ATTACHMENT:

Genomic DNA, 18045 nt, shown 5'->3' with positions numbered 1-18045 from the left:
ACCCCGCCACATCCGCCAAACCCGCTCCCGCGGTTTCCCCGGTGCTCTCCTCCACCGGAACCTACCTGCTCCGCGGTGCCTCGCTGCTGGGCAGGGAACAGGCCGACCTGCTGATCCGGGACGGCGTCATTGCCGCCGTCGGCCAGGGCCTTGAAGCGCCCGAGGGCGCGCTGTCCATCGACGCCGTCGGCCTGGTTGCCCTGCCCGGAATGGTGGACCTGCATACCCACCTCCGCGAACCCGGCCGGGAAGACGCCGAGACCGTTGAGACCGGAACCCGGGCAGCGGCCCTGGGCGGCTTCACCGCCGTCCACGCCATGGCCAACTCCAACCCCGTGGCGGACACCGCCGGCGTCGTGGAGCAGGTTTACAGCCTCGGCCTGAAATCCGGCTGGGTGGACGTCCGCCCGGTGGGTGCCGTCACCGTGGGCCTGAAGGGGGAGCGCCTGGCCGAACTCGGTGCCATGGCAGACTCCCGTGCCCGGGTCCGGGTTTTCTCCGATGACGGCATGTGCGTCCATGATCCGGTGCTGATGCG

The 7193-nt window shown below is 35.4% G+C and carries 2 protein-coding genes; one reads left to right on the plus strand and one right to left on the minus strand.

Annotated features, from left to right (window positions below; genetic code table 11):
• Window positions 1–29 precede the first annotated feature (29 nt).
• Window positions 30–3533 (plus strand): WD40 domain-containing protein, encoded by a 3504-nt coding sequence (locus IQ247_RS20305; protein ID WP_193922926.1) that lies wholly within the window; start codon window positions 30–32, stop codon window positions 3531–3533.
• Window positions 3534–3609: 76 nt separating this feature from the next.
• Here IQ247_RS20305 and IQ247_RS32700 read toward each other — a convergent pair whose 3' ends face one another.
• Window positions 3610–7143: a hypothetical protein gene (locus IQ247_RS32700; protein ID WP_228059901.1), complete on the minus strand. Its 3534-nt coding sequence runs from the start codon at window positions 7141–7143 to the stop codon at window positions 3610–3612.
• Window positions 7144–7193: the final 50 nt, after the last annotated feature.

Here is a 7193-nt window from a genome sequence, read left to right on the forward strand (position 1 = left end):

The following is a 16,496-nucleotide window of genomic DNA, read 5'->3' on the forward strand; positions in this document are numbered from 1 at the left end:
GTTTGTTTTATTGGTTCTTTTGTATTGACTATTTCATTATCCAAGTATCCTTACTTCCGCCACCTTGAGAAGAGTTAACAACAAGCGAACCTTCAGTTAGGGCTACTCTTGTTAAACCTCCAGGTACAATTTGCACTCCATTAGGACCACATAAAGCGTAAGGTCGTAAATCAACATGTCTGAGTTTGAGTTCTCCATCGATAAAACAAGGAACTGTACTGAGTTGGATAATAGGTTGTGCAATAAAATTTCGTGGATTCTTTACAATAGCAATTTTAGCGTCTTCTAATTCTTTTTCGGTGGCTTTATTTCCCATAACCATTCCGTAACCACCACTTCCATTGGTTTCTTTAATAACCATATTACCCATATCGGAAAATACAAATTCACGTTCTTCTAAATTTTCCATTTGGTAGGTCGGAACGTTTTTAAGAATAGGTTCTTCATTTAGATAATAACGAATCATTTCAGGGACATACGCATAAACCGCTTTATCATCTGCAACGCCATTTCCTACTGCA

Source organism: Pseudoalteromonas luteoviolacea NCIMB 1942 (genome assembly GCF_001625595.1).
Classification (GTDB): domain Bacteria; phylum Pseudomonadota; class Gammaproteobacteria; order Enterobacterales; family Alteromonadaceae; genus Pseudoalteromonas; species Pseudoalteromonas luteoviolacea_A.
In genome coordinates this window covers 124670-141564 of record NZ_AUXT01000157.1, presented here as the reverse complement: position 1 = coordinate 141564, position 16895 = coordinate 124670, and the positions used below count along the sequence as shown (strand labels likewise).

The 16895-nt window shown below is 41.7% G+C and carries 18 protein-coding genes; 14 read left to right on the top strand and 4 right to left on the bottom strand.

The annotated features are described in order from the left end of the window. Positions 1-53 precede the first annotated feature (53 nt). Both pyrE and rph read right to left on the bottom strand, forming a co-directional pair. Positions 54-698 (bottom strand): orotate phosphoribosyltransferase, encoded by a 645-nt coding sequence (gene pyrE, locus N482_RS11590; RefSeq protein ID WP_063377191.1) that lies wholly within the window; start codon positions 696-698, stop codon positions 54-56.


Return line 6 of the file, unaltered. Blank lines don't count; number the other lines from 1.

• Window positions 30–3533 (plus strand): WD40 domain-containing protein, encoded by a 3504-nt coding sequence (locus IQ247_RS20305; protein ID WP_193922926.1) that lies wholly within the window; start codon window positions 30–32, stop codon window positions 3531–3533.